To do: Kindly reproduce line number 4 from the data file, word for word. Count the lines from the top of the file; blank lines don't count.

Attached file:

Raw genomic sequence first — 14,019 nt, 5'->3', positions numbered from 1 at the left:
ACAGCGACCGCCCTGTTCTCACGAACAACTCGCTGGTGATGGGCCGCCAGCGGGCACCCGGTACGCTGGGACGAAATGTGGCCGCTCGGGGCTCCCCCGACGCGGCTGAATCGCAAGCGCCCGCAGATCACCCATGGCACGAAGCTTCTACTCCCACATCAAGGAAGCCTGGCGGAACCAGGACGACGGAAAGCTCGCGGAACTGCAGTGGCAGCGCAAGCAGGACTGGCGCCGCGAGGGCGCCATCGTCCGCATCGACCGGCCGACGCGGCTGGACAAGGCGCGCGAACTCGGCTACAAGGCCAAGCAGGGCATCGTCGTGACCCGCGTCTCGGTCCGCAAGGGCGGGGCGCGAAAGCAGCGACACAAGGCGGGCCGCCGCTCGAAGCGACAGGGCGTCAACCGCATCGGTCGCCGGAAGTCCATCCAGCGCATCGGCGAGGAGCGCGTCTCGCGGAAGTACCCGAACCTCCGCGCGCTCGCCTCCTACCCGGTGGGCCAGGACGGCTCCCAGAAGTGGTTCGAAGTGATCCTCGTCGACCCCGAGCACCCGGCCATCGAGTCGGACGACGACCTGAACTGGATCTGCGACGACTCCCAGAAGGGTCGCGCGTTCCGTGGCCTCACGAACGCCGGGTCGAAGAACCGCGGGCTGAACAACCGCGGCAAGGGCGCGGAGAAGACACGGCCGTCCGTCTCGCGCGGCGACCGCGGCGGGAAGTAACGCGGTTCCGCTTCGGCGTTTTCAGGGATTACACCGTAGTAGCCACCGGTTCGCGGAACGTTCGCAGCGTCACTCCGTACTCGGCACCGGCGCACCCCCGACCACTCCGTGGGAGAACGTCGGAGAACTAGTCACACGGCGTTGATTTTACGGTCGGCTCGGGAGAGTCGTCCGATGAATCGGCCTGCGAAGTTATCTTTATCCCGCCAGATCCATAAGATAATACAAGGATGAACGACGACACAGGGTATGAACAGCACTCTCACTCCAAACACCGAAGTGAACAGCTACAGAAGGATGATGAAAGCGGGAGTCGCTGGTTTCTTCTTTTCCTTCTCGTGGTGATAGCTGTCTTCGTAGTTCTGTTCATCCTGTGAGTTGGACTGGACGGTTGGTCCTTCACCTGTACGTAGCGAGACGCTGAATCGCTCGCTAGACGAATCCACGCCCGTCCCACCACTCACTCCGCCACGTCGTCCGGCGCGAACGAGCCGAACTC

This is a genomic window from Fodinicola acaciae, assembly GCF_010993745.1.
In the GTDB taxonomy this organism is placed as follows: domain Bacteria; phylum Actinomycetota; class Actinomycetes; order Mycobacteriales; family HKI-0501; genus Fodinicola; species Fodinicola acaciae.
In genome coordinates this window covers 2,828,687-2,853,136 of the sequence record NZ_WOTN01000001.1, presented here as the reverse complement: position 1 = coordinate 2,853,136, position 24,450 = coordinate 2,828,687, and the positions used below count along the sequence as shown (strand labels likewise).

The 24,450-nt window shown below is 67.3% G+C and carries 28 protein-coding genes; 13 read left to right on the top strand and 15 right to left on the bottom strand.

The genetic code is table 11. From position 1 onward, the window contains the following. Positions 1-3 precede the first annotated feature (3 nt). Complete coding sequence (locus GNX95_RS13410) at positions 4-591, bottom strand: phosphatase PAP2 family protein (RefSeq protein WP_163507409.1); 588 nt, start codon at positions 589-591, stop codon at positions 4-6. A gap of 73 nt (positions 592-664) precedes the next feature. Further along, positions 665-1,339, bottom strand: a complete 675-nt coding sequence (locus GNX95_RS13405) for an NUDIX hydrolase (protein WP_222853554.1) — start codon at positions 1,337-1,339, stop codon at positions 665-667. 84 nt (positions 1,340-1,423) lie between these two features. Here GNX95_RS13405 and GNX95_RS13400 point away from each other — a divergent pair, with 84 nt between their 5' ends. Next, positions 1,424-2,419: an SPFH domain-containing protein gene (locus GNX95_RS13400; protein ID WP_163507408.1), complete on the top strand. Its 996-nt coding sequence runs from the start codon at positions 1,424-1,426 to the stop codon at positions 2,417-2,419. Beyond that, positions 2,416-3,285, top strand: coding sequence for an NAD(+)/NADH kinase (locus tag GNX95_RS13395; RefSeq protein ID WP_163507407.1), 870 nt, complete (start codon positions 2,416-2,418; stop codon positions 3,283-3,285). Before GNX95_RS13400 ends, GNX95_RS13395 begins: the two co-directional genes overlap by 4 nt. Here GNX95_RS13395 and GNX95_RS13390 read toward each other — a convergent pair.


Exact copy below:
In the GTDB taxonomy this organism is placed as follows: domain Bacteria; phylum Actinomycetota; class Actinomycetes; order Mycobacteriales; family HKI-0501; genus Fodinicola; species Fodinicola acaciae.